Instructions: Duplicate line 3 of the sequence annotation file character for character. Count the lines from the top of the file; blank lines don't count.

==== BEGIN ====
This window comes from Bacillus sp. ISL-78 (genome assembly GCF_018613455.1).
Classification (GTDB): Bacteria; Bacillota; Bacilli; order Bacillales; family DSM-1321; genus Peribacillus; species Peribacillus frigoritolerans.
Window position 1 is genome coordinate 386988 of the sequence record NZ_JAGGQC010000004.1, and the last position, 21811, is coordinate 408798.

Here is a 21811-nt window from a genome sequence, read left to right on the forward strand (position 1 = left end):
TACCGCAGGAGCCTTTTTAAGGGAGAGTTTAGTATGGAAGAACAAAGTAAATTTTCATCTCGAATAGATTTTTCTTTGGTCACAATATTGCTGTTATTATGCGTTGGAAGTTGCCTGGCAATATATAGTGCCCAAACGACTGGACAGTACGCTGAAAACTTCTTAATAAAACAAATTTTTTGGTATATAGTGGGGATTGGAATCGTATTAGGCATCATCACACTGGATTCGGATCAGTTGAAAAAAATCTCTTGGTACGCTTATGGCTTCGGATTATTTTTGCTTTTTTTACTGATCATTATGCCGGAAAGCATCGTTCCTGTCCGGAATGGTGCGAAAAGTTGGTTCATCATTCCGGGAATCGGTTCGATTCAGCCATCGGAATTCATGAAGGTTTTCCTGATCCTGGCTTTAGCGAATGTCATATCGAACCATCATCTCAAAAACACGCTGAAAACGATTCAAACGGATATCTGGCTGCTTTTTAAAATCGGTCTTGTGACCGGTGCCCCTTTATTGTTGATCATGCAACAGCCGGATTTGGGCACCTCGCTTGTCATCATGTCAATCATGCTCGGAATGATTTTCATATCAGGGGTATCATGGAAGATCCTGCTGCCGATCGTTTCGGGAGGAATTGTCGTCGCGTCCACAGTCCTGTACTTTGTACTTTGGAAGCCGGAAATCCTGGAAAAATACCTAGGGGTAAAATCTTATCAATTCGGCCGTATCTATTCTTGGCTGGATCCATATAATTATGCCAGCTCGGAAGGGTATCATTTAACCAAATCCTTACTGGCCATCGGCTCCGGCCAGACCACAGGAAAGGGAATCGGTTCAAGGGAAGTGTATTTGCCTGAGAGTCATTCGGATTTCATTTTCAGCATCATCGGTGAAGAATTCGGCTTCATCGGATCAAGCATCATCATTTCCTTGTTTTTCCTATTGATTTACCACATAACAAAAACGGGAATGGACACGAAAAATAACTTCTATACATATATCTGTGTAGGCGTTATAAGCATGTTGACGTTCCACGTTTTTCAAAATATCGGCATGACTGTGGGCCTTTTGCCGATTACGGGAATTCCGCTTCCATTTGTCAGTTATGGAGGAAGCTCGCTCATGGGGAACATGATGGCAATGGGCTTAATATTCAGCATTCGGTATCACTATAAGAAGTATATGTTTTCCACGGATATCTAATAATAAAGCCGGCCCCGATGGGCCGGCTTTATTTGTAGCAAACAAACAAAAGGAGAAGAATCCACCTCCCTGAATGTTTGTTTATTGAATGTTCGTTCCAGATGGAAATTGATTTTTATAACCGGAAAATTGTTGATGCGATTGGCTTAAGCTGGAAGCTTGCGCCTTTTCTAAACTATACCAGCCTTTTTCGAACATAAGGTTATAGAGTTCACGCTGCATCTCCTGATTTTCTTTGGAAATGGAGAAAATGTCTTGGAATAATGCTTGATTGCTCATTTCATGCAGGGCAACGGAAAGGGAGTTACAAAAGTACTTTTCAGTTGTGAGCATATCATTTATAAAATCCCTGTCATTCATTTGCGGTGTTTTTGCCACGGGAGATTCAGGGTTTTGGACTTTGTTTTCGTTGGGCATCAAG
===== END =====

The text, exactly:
Window position 1 is genome coordinate 386988 of the sequence record NZ_JAGGQC010000004.1, and the last position, 21811, is coordinate 408798.